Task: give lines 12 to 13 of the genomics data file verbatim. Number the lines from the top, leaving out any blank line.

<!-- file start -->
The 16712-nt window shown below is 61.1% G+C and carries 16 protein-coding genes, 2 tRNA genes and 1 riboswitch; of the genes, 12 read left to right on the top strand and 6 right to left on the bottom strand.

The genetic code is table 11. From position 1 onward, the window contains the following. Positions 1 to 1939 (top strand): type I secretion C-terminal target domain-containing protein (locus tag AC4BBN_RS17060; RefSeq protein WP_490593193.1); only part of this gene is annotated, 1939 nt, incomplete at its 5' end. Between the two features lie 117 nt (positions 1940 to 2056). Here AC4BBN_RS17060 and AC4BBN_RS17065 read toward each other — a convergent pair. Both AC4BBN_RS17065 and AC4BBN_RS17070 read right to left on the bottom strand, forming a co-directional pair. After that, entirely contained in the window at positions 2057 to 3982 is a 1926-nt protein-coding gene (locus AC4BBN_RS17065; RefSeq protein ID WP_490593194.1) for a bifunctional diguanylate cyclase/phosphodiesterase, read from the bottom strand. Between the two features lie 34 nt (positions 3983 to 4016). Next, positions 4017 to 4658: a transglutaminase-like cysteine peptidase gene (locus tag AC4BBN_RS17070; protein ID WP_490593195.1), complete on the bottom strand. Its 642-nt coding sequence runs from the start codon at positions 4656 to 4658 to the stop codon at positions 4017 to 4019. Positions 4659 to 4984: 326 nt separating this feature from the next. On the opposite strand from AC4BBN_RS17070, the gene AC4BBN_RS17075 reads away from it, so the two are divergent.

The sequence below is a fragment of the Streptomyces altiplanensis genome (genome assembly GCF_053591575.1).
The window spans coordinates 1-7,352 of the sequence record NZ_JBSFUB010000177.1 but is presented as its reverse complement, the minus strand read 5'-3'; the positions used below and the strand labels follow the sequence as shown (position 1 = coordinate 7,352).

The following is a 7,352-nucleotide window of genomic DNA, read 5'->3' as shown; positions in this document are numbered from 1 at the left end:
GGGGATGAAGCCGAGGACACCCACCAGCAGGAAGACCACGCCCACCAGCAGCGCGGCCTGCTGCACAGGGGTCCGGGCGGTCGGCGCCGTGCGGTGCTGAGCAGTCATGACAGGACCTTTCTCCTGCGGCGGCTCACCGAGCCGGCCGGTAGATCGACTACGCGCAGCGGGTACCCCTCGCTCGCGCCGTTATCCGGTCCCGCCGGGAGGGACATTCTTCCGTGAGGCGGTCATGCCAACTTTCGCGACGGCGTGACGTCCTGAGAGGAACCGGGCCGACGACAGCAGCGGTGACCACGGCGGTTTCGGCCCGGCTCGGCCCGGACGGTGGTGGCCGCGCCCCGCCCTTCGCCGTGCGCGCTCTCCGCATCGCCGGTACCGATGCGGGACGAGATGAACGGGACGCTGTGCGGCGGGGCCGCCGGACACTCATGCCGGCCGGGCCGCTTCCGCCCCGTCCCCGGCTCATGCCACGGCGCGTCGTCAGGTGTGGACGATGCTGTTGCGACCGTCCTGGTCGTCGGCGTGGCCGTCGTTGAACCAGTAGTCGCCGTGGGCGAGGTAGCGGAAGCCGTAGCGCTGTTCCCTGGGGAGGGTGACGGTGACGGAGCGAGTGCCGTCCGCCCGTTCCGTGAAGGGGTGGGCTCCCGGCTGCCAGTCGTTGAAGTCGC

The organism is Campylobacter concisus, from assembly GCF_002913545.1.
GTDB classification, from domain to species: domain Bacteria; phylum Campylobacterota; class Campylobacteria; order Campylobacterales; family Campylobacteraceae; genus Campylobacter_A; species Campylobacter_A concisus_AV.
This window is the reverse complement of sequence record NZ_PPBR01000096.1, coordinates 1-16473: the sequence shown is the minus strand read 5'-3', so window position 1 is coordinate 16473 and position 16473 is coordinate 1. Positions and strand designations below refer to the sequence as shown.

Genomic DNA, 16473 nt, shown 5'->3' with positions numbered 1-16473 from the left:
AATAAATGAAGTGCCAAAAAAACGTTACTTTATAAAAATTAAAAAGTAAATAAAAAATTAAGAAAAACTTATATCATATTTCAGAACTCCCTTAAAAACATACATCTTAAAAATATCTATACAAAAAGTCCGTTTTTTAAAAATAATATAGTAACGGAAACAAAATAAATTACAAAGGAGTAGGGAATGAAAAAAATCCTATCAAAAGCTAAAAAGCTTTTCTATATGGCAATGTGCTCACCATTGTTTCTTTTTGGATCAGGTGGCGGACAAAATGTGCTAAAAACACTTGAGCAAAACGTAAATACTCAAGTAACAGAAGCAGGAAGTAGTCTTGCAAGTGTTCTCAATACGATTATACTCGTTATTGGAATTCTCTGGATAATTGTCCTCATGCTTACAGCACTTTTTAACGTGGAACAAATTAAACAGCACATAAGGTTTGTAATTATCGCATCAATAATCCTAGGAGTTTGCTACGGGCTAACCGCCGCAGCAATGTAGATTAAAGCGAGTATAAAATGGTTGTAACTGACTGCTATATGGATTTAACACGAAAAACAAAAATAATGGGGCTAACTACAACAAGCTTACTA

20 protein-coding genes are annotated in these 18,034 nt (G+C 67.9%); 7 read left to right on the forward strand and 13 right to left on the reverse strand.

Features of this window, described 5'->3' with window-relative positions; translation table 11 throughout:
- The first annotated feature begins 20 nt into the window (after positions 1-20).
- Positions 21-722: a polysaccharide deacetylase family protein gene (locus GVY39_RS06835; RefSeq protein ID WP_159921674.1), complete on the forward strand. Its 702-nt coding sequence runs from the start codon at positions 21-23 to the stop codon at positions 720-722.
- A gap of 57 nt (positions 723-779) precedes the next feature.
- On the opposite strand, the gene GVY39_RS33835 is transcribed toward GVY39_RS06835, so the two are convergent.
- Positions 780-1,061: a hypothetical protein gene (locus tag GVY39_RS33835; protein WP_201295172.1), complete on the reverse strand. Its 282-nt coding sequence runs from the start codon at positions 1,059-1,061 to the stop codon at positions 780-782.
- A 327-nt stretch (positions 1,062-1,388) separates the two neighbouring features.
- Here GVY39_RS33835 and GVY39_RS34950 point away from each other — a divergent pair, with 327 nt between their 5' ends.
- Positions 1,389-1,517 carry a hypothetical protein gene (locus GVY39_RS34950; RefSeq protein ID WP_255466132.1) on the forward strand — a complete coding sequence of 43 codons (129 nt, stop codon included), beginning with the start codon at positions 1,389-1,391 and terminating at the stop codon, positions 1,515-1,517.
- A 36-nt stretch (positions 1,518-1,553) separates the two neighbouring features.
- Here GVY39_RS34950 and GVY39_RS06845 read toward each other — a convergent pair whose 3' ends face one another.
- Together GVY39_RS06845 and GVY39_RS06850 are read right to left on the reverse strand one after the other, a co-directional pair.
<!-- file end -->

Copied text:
20 protein-coding genes are annotated in these 18,034 nt (G+C 67.9%); 7 read left to right on the forward strand and 13 right to left on the reverse strand.

Features of this window, described 5'->3' with window-relative positions; translation table 11 throughout: